There are many reasons people drink, including to have fun or cope with other problems. Knowing their motivations will allow us to tailor programs to help those who may struggle with alcohol use.
Lindeman's Ben Ean Moselle was the ultimate wine for everyone in the 1970s. But as Australia grew wealthier, its fortunes faded in competition with other, 'finer' wines.
This month, we're talking risk. Three experts give their perspective on how long you might live, how to deal with loneliness – and how to step outside your comfort zone.
Does a fry up really soak up excess alcohol, or black coffee sober you up? Can you avoid that hangover?
For those wondering whether it is sinful to drink, even moderately, a scholar goes into the history of alcohol and its distillation to show how early monks and priests contributed to it.
Should parents be worried that many teens are putting off traditional rites of passage like working, driving and dating?
Our drinking culture has brought some colourful phrases into the Australian vernacular.
New study: it's a case of use them, or lose them.
The rise of annual January drinking campaigns. shows that our ideas of moderate drinking aren't solely based public health guidlelines.
Today’s trendiest booze makers and bars insist on going rather further than the simple imbibing of alcohol.
Women are catching up to men in rates of alcohol consumption and this has important implications for how we think about our community response to harmful alcohol use.
It's important to know the recommendations on drinking to ensure we're not drinking too much for our own health and for the safety of others.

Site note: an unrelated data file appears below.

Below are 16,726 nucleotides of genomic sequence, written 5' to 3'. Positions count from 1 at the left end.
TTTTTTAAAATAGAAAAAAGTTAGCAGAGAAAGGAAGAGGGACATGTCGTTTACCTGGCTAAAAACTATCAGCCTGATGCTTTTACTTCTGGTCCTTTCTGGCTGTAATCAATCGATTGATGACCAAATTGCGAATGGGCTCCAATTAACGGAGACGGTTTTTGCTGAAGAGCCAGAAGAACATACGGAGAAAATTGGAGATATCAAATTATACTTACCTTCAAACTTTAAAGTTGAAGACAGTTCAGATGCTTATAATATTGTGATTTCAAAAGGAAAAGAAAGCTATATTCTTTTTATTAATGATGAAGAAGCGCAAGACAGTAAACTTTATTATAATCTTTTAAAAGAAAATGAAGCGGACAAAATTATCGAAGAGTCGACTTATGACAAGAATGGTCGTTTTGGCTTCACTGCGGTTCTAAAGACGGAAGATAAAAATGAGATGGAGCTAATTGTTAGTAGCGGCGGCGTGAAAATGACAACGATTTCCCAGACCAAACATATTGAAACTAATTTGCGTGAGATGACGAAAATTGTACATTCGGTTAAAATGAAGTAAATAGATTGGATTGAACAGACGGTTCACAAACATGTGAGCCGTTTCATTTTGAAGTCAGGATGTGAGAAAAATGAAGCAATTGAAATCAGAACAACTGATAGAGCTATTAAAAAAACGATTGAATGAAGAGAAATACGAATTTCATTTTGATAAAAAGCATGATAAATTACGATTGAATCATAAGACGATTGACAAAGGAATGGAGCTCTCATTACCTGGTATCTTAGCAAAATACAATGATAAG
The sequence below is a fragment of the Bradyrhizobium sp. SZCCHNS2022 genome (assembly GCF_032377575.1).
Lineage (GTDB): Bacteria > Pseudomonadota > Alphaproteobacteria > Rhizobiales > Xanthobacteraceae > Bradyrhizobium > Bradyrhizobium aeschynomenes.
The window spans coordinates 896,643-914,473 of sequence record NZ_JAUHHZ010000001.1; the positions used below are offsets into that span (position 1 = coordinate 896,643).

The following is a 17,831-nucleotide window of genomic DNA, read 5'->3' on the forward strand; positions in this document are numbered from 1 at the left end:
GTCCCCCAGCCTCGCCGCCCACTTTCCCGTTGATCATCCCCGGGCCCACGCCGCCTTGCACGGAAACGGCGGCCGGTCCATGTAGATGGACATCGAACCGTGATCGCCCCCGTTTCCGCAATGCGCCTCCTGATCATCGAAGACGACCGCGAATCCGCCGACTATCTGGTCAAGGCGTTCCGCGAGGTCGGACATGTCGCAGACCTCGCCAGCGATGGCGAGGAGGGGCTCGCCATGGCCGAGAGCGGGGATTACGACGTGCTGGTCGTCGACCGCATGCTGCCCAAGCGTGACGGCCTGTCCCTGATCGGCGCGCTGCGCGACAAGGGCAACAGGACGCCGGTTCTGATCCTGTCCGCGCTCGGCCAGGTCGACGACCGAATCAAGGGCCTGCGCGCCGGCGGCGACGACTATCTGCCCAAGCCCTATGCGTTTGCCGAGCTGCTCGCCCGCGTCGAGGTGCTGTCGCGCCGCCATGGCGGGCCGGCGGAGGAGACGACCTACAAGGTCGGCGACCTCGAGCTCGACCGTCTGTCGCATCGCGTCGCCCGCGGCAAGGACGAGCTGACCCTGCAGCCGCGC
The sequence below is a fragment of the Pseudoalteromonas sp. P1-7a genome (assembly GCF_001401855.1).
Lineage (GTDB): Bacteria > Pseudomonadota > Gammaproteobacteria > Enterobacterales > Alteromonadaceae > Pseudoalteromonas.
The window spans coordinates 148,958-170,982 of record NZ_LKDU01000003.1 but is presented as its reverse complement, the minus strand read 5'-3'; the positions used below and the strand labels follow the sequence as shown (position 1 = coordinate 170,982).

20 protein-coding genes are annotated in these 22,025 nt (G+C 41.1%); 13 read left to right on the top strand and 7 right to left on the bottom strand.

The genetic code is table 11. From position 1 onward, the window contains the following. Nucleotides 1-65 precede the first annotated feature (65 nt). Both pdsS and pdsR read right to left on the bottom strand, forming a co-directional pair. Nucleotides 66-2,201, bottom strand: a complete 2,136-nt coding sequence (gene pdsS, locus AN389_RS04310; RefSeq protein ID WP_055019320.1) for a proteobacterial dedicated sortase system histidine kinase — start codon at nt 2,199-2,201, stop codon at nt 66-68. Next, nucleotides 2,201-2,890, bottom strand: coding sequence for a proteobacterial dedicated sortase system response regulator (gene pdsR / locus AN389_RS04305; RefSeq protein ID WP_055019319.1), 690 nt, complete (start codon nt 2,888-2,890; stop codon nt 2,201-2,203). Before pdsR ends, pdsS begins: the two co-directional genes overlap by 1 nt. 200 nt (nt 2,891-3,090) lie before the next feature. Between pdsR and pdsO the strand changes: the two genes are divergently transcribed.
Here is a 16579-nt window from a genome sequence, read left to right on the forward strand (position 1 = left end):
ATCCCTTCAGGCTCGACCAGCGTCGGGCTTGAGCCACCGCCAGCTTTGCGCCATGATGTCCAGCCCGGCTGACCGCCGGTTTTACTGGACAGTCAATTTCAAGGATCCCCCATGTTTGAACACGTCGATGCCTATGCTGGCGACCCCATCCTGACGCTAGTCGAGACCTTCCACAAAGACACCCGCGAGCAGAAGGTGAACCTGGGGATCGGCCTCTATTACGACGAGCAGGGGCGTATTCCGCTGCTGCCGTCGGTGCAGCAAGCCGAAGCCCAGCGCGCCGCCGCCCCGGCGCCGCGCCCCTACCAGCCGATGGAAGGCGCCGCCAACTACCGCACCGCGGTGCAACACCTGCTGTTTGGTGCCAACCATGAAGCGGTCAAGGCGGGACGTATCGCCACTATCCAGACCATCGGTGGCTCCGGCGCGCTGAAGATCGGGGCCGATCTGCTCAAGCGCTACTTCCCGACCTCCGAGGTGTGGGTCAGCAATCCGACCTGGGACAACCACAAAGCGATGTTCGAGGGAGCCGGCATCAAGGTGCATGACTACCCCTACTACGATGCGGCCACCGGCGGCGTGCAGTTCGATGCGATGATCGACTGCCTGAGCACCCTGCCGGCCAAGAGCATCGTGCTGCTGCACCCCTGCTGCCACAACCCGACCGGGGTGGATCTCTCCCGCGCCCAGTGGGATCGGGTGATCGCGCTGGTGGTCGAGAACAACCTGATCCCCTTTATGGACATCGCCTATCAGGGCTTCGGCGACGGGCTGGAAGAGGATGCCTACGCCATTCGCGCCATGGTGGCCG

Germans like beer, French people wine and Italians coffee. Right?
Feeling thirsty could be affecting your brain function more than you realise.
Research suggests lower blood alcohol concentration limits and interventions like ignition interlocks can make a big difference.
Smartphone apps can help people cut back on the amount of alcohol they drink. But is it nagging apps or gentle persuiasion that people prefer?
Since the earliest days of British colonisation, authorities have sought to limit the problems associated with alcohol by licensing its sale and limiting the times and places where it is drunk.
Hypertension is one of the leading causes of cardiovascular diseases such as stroke, heart attacks, heart failure and peripheral vascular disease. And in the developing world, it is on the rise.
British drinking culture isn't just bingeing.
A zero tolerance approach is unlikely to curb the behaviour of individuals who choose to drink then drive.